By Delhi Action Committee for Assam
The proposed amendment to India’s Citizenship Act, 1955 has raised grave concern among democratic circles in Assam and in other parts of the country. The proposed amendment reads that “persons belonging to minority communities, namely, Hindus, Sikhs, Buddhists, Jains, Parsis and Christians from Afghanistan, Bangladesh and Pakistan, who have been exempted by the Central Government by or under clause (c) of sub-section (2) of section 3 of the Passport (Entry into India) Act, 1920 or from the application of the provisions of the Foreigners Act, 1946 or any order made thereunder, shall not be treated as illegal migrants for the purposes of this Act” and that for persons belonging to the aforementioned minority communities, “the aggregate period of residence or service of a Government in India as required under this clause shall be read as ‘not less than six years’ in place of ‘not less than eleven years’.”
The proposed amendment which is being considered by a Joint Parliamentary Committee is indeed is a matter of grave concern for the whole of India. Government officials have claimed that the decision to grant Indian citizenship to the above mentioned discriminated religious communities in neighbouring countries is premised on ‘humanitarian grounds’. Notwithstanding this benevolent claim by the government, one needs to carefully place this proposed amendment in perspective.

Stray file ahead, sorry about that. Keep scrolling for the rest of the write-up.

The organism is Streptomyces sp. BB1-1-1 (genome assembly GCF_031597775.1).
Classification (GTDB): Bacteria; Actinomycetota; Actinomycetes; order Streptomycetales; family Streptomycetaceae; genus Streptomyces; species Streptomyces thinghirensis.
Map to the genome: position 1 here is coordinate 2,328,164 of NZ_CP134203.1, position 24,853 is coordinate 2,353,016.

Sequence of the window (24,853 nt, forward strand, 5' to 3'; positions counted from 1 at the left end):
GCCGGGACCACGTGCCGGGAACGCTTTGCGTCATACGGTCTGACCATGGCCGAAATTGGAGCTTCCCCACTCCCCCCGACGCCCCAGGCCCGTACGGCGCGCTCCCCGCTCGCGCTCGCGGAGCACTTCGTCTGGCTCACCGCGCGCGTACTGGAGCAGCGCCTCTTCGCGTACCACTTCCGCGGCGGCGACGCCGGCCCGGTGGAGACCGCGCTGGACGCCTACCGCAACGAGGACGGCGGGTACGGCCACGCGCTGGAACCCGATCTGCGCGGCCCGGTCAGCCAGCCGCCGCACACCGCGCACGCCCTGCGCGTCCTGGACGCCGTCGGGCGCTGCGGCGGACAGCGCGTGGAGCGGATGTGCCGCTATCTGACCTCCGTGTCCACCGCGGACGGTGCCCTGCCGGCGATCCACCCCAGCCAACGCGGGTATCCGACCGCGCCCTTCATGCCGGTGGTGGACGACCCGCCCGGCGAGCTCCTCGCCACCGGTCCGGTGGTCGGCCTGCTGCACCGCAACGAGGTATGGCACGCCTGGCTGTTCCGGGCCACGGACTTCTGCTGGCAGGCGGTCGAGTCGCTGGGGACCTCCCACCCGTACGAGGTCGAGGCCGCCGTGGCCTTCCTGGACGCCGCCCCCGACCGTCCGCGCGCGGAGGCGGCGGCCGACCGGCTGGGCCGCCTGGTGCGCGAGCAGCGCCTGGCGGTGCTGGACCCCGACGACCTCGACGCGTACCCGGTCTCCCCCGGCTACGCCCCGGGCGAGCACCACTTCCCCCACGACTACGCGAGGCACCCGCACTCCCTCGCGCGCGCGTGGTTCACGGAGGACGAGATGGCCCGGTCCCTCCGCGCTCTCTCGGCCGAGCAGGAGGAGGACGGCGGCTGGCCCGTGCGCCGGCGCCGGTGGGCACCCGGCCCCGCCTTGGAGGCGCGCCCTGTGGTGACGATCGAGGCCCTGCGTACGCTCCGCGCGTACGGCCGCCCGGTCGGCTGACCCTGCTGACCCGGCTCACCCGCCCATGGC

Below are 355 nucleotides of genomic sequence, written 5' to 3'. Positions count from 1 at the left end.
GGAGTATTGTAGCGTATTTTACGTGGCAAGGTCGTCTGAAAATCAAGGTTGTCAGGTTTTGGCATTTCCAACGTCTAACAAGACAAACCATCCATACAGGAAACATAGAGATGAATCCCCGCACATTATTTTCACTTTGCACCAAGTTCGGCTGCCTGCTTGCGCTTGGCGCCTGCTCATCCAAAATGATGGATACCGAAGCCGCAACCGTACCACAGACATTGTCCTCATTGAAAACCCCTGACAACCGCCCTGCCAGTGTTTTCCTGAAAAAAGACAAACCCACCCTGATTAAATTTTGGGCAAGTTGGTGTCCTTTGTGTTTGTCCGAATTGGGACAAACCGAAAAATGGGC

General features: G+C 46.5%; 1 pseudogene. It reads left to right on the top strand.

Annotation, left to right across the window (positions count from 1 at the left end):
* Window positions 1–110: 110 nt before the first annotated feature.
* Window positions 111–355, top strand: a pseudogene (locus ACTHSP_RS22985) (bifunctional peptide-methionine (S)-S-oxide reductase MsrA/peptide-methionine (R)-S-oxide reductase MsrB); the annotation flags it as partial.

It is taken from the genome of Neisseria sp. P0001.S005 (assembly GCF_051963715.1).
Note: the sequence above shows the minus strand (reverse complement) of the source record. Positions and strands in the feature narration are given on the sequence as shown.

The proposed amendment is premised on the religious persecution of non-Muslim minorities in neighbouring Muslim majority countries. While religious basis have ’softly’ underlined India’s approaches to the issue of immigration since the Partition, what is alarming with the amendment proposed by the current government is its vehement attempt, in the garb of humanitarianism, to upturn the Constitution of India by slyly trying to introduce religious right-to-return. The current government displays zero or very little humanitarian concern for non-Hindu marginalised communities in the country and in neighbouring countries.
Unlike Israel, Korea (both South and North), and few other countries, Indian law and the Constitution till today doesn’t recognise any notion of ‘Right to return’. This is the first time, when a sort of religious ’right to return’ is being advocated by the law-makers. To reiterate, this runs contrary to the secular fabric of the Constitution.
Further apart from complicating the already vulnerable demographic cauldron of the state of Assam, the circumstances under which the amendment is sought to be carried out raise questions about the federal structure of the country. The proposed amendment overrides the Assam Accord of 1985 which sets the date of 24 March 1971 as the cut off date for categorisation of illegal foreign immigrants to Assam, irrespective of Muslims or Hindus. In 1986 the Citizenship Act was amended and Article 6A was inserted. Retrospectively Article 6A granted citizenship to all those who entered Assam on or before 24 March 1971. How many amendment to Citizenship Act is required? Ain’t the amendments made after the Assam Accord of 1985 not enough?
We strongly demand that the proposed amendment to the Citizenship Act 1955 be immediately withdrawn.